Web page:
I’m from Virginia, Co Cavan. This farm was bought by my grandad about 60 years ago. He died seven years later – my dad was four at the time. It was a mixed farm then with dairy, beef, potatoes, oats and barley.
There was a herd of 12 British Friesians, milked twice a day by hand initially. The dairy cows were sold when quotas were introduced. The barley, oats and potatoes faded out and my dad continued on the suckler herd.
When I was in fifth year in school, I decided to buy my own dairy beef calves, that I would feed before school. My father decided to buy a few more with me and then decided to phase out the sucklers as a result. We were happy with how we were getting on with the dairy beef stock.
We’ve been building the dairy calf-to-beef enterprise with Belgian Blues as the main breed. It’s been a lot better in terms of progression, success and profit. It definitely has been more refreshing that we’re moving forward.
My parents work full time and I do too, so it’s a busy household. We do as much as we can at the weekend and the evening time but it’s great to not have to worry about a cow calving.
As a child I wasn’t that interested in the farm. I had my own little passions, interests and hobbies. It was only when I bought those calves in fifth year that I really got into it.
I took an interest then and it just progressed into something more. The passion grew for it and I went to college to do agricultural and animal science. So, it only started during my teenage years, really.
I realised I wanted to study agriculture after school when I started ag science in fifth year. It was one of my favourite subjects and the teacher was really passionate about it. I always started the homework with that first.
I went to Harper Adams University in England. I loved it. I’m always asked: “Why did you go over there?” It gave me a lot of independence and it was great to get out on my own and experience new things.
It was a big deal
I was 18 and I had never really been away from home before. Only maybe once or twice to the Gaeltacht. It was a big deal. Obviously I was nervous to start with but after the first week I felt at home because I was with like-minded people. They made it very easy to settle in.
While I was in college over there my part-time job was working on a dairy farm. It was lovely to have the practical side of it as well as the theory in college. Being taught all that stuff was great because nothing beats that practical experience.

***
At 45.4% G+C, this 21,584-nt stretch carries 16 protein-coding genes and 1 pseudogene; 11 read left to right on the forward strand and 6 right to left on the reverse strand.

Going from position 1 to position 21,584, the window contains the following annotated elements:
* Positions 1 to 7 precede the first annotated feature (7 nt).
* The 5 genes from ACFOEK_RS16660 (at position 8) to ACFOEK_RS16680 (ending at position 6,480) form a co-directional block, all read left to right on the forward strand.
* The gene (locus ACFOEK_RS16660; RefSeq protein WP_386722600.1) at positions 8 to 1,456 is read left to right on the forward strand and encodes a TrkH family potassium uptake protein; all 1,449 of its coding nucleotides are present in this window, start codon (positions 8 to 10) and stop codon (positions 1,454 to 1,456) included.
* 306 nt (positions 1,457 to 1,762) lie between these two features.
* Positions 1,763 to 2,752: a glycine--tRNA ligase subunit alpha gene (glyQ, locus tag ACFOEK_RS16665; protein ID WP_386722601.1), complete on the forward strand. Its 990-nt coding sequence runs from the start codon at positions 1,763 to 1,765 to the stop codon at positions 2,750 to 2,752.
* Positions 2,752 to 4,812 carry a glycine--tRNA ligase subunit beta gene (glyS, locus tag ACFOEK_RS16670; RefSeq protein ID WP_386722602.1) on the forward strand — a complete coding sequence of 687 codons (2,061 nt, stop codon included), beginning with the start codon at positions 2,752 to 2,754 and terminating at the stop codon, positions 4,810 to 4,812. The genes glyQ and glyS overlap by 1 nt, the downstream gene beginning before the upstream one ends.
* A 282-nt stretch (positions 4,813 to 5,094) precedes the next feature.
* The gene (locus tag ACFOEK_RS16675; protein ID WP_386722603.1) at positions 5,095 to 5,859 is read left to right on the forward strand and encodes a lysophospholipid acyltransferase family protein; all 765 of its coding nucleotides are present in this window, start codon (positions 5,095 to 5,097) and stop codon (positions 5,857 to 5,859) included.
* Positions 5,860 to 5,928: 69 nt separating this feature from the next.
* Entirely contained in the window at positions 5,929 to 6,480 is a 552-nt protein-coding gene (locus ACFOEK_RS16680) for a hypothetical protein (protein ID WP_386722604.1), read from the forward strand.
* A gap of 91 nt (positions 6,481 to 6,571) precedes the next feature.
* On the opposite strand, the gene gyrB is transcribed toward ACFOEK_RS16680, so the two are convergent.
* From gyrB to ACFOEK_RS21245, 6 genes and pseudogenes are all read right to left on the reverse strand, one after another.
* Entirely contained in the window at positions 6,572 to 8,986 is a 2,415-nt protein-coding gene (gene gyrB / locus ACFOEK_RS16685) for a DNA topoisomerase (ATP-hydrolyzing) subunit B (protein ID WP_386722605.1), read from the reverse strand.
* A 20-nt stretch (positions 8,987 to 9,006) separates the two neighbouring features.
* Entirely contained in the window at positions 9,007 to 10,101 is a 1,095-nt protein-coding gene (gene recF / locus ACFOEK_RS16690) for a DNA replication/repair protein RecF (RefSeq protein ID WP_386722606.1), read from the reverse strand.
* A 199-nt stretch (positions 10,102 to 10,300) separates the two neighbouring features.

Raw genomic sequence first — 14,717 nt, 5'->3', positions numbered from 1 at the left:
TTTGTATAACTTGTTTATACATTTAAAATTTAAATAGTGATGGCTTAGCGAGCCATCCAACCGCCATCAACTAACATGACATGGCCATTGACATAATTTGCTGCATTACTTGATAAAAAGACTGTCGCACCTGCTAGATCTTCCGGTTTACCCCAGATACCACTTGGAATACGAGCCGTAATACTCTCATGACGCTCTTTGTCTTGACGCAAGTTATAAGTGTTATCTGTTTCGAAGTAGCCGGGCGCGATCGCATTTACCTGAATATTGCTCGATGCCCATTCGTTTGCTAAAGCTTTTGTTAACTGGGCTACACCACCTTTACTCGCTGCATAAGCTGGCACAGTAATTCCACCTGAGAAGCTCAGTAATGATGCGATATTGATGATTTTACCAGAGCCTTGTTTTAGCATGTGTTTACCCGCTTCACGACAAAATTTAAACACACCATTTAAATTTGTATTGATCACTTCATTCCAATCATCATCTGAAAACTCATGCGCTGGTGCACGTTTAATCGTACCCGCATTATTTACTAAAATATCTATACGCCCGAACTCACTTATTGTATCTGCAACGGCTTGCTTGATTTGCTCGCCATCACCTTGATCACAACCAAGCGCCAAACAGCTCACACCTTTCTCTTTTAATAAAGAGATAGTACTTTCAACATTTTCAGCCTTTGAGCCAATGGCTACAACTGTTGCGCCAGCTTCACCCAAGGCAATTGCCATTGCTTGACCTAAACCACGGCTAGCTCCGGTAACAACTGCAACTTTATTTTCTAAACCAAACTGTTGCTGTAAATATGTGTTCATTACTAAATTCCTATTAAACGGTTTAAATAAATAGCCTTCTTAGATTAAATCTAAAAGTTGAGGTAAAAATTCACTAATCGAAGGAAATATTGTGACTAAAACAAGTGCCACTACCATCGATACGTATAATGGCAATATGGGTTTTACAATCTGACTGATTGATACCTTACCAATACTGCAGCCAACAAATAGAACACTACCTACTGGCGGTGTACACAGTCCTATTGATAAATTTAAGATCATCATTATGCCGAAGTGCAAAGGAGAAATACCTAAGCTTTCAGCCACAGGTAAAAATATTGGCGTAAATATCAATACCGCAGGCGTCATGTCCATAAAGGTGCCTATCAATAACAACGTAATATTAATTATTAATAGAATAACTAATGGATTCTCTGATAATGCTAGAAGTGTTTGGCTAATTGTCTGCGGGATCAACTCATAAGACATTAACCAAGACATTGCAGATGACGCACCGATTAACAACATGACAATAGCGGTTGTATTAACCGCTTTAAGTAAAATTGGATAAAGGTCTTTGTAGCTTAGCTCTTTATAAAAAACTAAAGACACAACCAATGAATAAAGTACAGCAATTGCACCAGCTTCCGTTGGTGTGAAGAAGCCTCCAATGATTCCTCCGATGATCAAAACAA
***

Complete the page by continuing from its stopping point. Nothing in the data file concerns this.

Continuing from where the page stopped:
I always wanted to milk and it was a woman who taught me to do it. She was great, very encouraging. It was nice to have a female role model. I just felt very comfortable and it was easy to get on with her. If she can do it, I can do it.
With COVID, a lot of my last year in college was spent at home
Even though I enjoyed the university experience, I’m much more of a practical person. I love working, getting out there and doing my own thing.
I finished college at the start of June and then I started working in Agri-Aware as the social media and events officer two weeks after that. With COVID, a lot of my last year in college was spent at home.
I started my social media pages around the same time I went to college. I was posting agricultural stuff. Around the time I started college I was very consistent with it and people liked what they saw. It sort of grew and it’s still growing.
My Instagram has 16.5k followers now
While I was working on the dairy farm I would have posted what I got up to there. Day-to-day things like a little blog. My Instagram has 16.5k followers now.
I think it’s mainly farmers who follow me. Hopefully there are some non-farmers out there learning about agriculture and what it’s like in real life. But I think it’s mainly young people in the farming sector but I would hope there’s more than that though.
You can feel isolated at times in farming and it’s very good to have the phone to pick up and chat on social media to other people with the same interest. It’s a great form of networking and getting to know other people.
I would get a few comments about how I look and dress but not a whole pile, thankfully. I think if you’re not knee deep in dung always there’d be questions asked a bit about how you dress and stuff. I do find it a form of self-care in the morning to wake up, brush the hair and put on a bit of makeup.
Everyone should be allowed to dress and look how they want to
It makes me feel good, I feel setup for the day and it only takes 10 minutes.
I definitely think it should be more normal to dress however you want to dress as a farmer. I don’t remember it ever being a rule that if you’re a farmer you shouldn’t get dolled up. Everyone should be allowed to dress and look how they want to.
As for farming being attractive to young people, obviously it depends on how CAP plays out. It’s a bit uncertain at the moment, I guess. It’s an attractive industry though. There are obviously some downsides to it but I think more and more people are becoming interested in it.